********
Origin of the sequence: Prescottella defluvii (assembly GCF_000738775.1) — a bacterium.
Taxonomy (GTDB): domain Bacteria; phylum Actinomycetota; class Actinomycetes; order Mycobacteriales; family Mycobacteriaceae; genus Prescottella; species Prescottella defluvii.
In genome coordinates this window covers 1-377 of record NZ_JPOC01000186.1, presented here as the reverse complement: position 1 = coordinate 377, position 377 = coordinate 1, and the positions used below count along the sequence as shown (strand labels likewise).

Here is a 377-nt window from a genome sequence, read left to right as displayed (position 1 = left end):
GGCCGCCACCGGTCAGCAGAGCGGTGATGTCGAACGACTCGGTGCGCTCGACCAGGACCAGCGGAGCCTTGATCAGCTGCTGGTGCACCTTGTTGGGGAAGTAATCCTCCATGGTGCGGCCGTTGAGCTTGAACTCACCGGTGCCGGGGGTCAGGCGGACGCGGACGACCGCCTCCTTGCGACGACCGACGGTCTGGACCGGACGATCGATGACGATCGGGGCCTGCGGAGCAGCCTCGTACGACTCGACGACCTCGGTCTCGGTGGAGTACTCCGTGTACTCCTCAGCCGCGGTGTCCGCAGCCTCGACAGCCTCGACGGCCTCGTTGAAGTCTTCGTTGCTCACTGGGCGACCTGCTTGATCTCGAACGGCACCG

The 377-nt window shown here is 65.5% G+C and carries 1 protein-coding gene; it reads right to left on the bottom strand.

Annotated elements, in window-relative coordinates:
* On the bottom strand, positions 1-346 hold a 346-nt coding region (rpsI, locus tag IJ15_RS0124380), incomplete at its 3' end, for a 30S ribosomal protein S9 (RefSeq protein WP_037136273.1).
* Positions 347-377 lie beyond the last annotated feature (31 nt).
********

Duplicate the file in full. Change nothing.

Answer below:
Origin of the sequence: Prescottella defluvii (assembly GCF_000738775.1) — a bacterium.
Taxonomy (GTDB): domain Bacteria; phylum Actinomycetota; class Actinomycetes; order Mycobacteriales; family Mycobacteriaceae; genus Prescottella; species Prescottella defluvii.
In genome coordinates this window covers 1-377 of record NZ_JPOC01000186.1, presented here as the reverse complement: position 1 = coordinate 377, position 377 = coordinate 1, and the positions used below count along the sequence as shown (strand labels likewise).

Here is a 377-nt window from a genome sequence, read left to right as displayed (position 1 = left end):
GGCCGCCACCGGTCAGCAGAGCGGTGATGTCGAACGACTCGGTGCGCTCGACCAGGACCAGCGGAGCCTTGATCAGCTGCTGGTGCACCTTGTTGGGGAAGTAATCCTCCATGGTGCGGCCGTTGAGCTTGAACTCACCGGTGCCGGGGGTCAGGCGGACGCGGACGACCGCCTCCTTGCGACGACCGACGGTCTGGACCGGACGATCGATGACGATCGGGGCCTGCGGAGCAGCCTCGTACGACTCGACGACCTCGGTCTCGGTGGAGTACTCCGTGTACTCCTCAGCCGCGGTGTCCGCAGCCTCGACAGCCTCGACGGCCTCGTTGAAGTCTTCGTTGCTCACTGGGCGACCTGCTTGATCTCGAACGGCACCG

The 377-nt window shown here is 65.5% G+C and carries 1 protein-coding gene; it reads right to left on the bottom strand.

Annotated elements, in window-relative coordinates:
* On the bottom strand, positions 1-346 hold a 346-nt coding region (rpsI, locus tag IJ15_RS0124380), incomplete at its 3' end, for a 30S ribosomal protein S9 (RefSeq protein WP_037136273.1).
* Positions 347-377 lie beyond the last annotated feature (31 nt).